By Steve Kelman

Blog archive

Continuity after Kundra

Just recently -- in the context of expressing some displeasure at the failure of the Obama administration to continue emphasizing the effort that the first Bush administration started to spread the use of performance-based contracting -- I blogged about the importance of continuity across political appointees in trying to implement management reforms in government.

Making major management reforms in government takes time. Ironically, one problem is that such reforms are often not partisan. That sounds good, but it means that when new political appointees rush to eliminate what the previous politicals have done, it just creates "flavor-of-the-month" cynicism among career employees and diminishes the willingness of the career folks to work on any management improvement initiatives politicals promote.

Though I didn't mention it in the previous blog, I remember my annoyance when the Bush folks arrived in 2001 that  within days they dismantled any mention or trace of the Clinton/Gore administration's "reinventing government" effort. It was, so to speak, bush league.
 
Well, when I wrote the previous blog, I had no idea that the issue of continuity in management reform was about to be raised in a very dramatic way for the federal IT community by the departure of federal CIO Vivek Kundra.
 
From my perspective, there are two major management reforms associated with Kundra that involve long-term and big changes in how federal IT operates, and both are very much works in progress.  One is the TechStat meetings to assess progress in major IT projects. The second is the Office of Management and Budget's 25-point plan for improving federal IT project success, with particular emphasis on improving program management and on agile software development. (For a number of reasons, I rank Kundra's "transparency" initiatives, which are the sexiest of his efforts to the world outside of the IT community, as less significant.)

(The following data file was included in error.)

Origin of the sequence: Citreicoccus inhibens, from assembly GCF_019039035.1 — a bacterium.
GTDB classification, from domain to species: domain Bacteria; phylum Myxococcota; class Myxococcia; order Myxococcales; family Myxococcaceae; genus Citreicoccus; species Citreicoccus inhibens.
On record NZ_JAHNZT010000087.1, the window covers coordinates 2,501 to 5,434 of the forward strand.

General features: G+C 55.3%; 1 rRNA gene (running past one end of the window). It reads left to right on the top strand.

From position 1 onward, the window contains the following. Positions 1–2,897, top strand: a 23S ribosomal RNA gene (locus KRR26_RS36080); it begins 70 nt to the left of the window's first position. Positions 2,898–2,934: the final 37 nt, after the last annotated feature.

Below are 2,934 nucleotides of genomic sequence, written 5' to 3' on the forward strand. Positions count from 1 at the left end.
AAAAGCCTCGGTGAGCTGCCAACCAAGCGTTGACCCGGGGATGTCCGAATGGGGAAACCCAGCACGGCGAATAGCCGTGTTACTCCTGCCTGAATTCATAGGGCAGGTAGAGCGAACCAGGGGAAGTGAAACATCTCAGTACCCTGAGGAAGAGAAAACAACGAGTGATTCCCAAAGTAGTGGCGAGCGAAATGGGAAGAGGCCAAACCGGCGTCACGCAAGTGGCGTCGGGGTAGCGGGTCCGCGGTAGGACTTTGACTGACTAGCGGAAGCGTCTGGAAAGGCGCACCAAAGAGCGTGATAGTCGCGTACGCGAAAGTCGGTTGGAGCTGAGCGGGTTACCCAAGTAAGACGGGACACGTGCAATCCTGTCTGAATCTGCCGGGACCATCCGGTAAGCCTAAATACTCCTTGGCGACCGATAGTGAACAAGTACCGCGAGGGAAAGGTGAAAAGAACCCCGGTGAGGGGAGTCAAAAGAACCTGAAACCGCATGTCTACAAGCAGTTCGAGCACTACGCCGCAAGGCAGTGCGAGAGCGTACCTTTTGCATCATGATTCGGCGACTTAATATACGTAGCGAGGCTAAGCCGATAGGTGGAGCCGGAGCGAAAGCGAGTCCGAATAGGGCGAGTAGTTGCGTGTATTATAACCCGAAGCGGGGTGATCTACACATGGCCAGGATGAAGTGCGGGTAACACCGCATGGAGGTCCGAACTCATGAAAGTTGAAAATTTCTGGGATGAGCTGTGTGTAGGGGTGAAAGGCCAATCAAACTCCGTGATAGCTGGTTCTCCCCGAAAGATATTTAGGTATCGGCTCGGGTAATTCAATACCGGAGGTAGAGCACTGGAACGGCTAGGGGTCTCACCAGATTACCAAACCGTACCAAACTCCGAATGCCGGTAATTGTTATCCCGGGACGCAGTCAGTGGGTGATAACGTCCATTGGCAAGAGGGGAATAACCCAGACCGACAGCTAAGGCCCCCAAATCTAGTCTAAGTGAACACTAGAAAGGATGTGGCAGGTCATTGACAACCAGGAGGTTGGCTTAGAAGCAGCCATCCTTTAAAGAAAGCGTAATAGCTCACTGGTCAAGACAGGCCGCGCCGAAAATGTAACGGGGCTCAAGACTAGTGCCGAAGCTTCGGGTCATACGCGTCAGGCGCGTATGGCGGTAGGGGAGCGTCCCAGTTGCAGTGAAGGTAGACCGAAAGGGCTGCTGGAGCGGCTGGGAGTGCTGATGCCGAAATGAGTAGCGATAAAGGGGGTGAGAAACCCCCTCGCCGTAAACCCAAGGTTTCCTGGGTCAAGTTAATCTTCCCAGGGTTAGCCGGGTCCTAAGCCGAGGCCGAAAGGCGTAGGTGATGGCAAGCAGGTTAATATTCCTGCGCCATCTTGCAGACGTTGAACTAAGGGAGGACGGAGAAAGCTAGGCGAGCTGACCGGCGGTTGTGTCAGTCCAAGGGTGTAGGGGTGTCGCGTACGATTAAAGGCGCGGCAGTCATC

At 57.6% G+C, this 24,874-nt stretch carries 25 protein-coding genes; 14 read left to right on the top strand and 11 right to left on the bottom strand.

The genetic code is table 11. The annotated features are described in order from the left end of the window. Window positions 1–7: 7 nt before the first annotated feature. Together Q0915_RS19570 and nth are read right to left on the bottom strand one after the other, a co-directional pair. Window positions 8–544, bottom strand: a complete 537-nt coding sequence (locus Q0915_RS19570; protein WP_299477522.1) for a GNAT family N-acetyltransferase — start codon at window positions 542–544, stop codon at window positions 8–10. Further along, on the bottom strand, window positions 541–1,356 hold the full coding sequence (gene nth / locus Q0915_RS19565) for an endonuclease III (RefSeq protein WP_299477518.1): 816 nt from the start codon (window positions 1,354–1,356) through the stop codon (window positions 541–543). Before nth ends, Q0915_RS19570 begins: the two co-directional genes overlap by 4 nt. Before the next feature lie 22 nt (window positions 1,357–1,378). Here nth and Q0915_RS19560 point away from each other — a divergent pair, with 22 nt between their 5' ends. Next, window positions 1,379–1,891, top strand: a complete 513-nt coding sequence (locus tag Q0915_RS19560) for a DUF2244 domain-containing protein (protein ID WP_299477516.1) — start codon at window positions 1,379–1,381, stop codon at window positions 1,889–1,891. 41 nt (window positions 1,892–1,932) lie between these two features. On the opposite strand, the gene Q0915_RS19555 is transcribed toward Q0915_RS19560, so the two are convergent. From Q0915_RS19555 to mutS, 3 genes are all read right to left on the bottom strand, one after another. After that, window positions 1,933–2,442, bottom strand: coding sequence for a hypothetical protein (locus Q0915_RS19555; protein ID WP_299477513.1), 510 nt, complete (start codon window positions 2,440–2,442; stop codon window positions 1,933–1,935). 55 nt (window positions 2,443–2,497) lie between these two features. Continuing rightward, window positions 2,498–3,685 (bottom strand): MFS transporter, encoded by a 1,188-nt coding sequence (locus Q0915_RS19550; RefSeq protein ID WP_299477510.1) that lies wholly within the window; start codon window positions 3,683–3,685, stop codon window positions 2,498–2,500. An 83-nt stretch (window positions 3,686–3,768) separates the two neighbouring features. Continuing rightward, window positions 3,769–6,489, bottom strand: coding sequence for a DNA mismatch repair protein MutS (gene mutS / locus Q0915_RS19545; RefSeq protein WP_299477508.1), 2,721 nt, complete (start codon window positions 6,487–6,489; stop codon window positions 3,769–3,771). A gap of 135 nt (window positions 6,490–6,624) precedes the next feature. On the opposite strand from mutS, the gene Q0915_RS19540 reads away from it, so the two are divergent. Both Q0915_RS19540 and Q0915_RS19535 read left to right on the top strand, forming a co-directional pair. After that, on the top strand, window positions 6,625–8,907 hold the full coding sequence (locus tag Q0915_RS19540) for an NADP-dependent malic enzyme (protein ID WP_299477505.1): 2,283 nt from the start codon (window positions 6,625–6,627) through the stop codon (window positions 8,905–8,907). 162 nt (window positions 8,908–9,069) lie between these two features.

In neither case is the success of these initiatives assured, particularly the second, which involves very significant alterations in how the government manages major IT projects.
 
Now the administration will need to name a new CIO. My view is that one prime qualification for the person to be selected is his or her commitment to continuity on these major Kundra initiatives. If we can't even get continuity within one administration — if the temptations to make a mark by de-emphasizing the old and emphasizing some new "signature initiatives" is too great — then what are the realistic chances for ever getting continuity across administrations?
 
To any potential new CIO, I would say that successfully implementing and institutionalizing some major improvements in how the government does business is a ticket to making a major mark, particularly given the poor track record of politicals in slogging through execution as opposed to the klieg lights and media stories attached to new announcements. If you persist and succeed in some important and valuable old initiatives, you will be a hero to the IT community and to all friends of improved public management.
 
I hope the White House personnel folks will be asking this question of all the potential candidates.

Posted on Jun 20, 2011 at 12:09 PM


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